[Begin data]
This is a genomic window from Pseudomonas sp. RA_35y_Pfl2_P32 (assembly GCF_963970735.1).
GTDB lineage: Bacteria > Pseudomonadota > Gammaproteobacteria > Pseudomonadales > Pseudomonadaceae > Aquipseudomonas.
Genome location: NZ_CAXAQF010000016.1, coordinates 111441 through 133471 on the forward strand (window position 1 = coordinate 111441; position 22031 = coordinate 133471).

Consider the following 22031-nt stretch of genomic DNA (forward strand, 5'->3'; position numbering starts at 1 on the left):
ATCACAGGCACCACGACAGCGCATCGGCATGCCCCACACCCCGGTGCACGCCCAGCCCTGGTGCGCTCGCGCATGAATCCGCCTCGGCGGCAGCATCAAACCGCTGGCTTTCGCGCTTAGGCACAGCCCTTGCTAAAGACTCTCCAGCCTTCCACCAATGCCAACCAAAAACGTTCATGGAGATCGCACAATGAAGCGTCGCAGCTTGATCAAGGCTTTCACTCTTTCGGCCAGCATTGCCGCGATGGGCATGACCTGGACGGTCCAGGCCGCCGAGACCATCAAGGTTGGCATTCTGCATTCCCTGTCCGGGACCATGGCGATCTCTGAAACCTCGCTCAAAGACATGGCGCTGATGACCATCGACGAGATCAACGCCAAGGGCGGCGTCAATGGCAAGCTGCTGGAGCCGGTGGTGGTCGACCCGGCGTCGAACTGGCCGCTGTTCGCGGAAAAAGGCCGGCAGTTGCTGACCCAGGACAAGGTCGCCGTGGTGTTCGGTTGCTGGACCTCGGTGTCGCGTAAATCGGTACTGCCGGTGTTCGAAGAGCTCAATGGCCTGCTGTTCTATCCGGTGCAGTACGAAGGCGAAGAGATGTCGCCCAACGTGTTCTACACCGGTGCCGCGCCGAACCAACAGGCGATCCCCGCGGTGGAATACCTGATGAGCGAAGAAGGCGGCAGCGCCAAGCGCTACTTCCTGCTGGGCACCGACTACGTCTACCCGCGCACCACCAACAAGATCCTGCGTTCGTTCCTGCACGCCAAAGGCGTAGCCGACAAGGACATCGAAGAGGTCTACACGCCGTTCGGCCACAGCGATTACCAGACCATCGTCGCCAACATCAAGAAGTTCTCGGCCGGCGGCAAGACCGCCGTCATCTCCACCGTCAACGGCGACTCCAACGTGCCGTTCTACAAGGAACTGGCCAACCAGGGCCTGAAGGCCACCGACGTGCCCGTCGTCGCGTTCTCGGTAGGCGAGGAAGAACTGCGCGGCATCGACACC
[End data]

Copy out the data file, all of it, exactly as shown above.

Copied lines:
This is a genomic window from Pseudomonas sp. RA_35y_Pfl2_P32 (assembly GCF_963970735.1).
GTDB lineage: Bacteria > Pseudomonadota > Gammaproteobacteria > Pseudomonadales > Pseudomonadaceae > Aquipseudomonas.
Genome location: NZ_CAXAQF010000016.1, coordinates 111441 through 133471 on the forward strand (window position 1 = coordinate 111441; position 22031 = coordinate 133471).

Consider the following 22031-nt stretch of genomic DNA (forward strand, 5'->3'; position numbering starts at 1 on the left):
ATCACAGGCACCACGACAGCGCATCGGCATGCCCCACACCCCGGTGCACGCCCAGCCCTGGTGCGCTCGCGCATGAATCCGCCTCGGCGGCAGCATCAAACCGCTGGCTTTCGCGCTTAGGCACAGCCCTTGCTAAAGACTCTCCAGCCTTCCACCAATGCCAACCAAAAACGTTCATGGAGATCGCACAATGAAGCGTCGCAGCTTGATCAAGGCTTTCACTCTTTCGGCCAGCATTGCCGCGATGGGCATGACCTGGACGGTCCAGGCCGCCGAGACCATCAAGGTTGGCATTCTGCATTCCCTGTCCGGGACCATGGCGATCTCTGAAACCTCGCTCAAAGACATGGCGCTGATGACCATCGACGAGATCAACGCCAAGGGCGGCGTCAATGGCAAGCTGCTGGAGCCGGTGGTGGTCGACCCGGCGTCGAACTGGCCGCTGTTCGCGGAAAAAGGCCGGCAGTTGCTGACCCAGGACAAGGTCGCCGTGGTGTTCGGTTGCTGGACCTCGGTGTCGCGTAAATCGGTACTGCCGGTGTTCGAAGAGCTCAATGGCCTGCTGTTCTATCCGGTGCAGTACGAAGGCGAAGAGATGTCGCCCAACGTGTTCTACACCGGTGCCGCGCCGAACCAACAGGCGATCCCCGCGGTGGAATACCTGATGAGCGAAGAAGGCGGCAGCGCCAAGCGCTACTTCCTGCTGGGCACCGACTACGTCTACCCGCGCACCACCAACAAGATCCTGCGTTCGTTCCTGCACGCCAAAGGCGTAGCCGACAAGGACATCGAAGAGGTCTACACGCCGTTCGGCCACAGCGATTACCAGACCATCGTCGCCAACATCAAGAAGTTCTCGGCCGGCGGCAAGACCGCCGTCATCTCCACCGTCAACGGCGACTCCAACGTGCCGTTCTACAAGGAACTGGCCAACCAGGGCCTGAAGGCCACCGACGTGCCCGTCGTCGCGTTCTCGGTAGGCGAGGAAGAACTGCGCGGCATCGACACC